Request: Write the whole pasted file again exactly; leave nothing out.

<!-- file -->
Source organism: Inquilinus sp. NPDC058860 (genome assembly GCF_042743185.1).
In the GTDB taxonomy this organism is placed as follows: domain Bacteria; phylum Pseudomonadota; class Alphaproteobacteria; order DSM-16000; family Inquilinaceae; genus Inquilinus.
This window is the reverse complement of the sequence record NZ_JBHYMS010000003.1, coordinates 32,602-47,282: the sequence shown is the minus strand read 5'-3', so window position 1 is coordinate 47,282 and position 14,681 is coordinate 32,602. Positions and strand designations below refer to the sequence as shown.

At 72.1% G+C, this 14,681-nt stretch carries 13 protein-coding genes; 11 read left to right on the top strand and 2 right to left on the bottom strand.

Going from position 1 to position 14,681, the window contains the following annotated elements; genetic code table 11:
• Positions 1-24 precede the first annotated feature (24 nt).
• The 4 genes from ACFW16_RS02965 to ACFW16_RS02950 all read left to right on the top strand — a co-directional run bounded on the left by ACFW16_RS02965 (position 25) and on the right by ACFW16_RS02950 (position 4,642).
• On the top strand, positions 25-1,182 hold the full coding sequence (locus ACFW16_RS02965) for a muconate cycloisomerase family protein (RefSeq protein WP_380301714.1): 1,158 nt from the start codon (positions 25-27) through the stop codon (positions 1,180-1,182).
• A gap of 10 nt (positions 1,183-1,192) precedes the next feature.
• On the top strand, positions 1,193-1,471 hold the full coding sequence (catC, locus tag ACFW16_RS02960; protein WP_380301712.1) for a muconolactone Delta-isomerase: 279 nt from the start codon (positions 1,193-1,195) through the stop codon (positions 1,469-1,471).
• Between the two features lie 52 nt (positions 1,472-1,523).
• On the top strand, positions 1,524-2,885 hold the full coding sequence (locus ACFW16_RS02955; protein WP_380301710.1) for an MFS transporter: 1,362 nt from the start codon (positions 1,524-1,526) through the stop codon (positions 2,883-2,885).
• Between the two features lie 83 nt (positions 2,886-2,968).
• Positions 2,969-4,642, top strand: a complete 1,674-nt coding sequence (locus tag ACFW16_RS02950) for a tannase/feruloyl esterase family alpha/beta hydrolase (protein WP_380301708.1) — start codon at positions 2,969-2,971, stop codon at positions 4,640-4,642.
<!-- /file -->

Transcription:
Source organism: Inquilinus sp. NPDC058860 (genome assembly GCF_042743185.1).
In the GTDB taxonomy this organism is placed as follows: domain Bacteria; phylum Pseudomonadota; class Alphaproteobacteria; order DSM-16000; family Inquilinaceae; genus Inquilinus.
This window is the reverse complement of the sequence record NZ_JBHYMS010000003.1, coordinates 32,602-47,282: the sequence shown is the minus strand read 5'-3', so window position 1 is coordinate 47,282 and position 14,681 is coordinate 32,602. Positions and strand designations below refer to the sequence as shown.

At 72.1% G+C, this 14,681-nt stretch carries 13 protein-coding genes; 11 read left to right on the top strand and 2 right to left on the bottom strand.

Going from position 1 to position 14,681, the window contains the following annotated elements; genetic code table 11:
• Positions 1-24 precede the first annotated feature (24 nt).
• The 4 genes from ACFW16_RS02965 to ACFW16_RS02950 all read left to right on the top strand — a co-directional run bounded on the left by ACFW16_RS02965 (position 25) and on the right by ACFW16_RS02950 (position 4,642).
• On the top strand, positions 25-1,182 hold the full coding sequence (locus ACFW16_RS02965) for a muconate cycloisomerase family protein (RefSeq protein WP_380301714.1): 1,158 nt from the start codon (positions 25-27) through the stop codon (positions 1,180-1,182).
• A gap of 10 nt (positions 1,183-1,192) precedes the next feature.
• On the top strand, positions 1,193-1,471 hold the full coding sequence (catC, locus tag ACFW16_RS02960; protein WP_380301712.1) for a muconolactone Delta-isomerase: 279 nt from the start codon (positions 1,193-1,195) through the stop codon (positions 1,469-1,471).
• Between the two features lie 52 nt (positions 1,472-1,523).
• On the top strand, positions 1,524-2,885 hold the full coding sequence (locus ACFW16_RS02955; protein WP_380301710.1) for an MFS transporter: 1,362 nt from the start codon (positions 1,524-1,526) through the stop codon (positions 2,883-2,885).
• Between the two features lie 83 nt (positions 2,886-2,968).
• Positions 2,969-4,642, top strand: a complete 1,674-nt coding sequence (locus tag ACFW16_RS02950) for a tannase/feruloyl esterase family alpha/beta hydrolase (protein WP_380301708.1) — start codon at positions 2,969-2,971, stop codon at positions 4,640-4,642.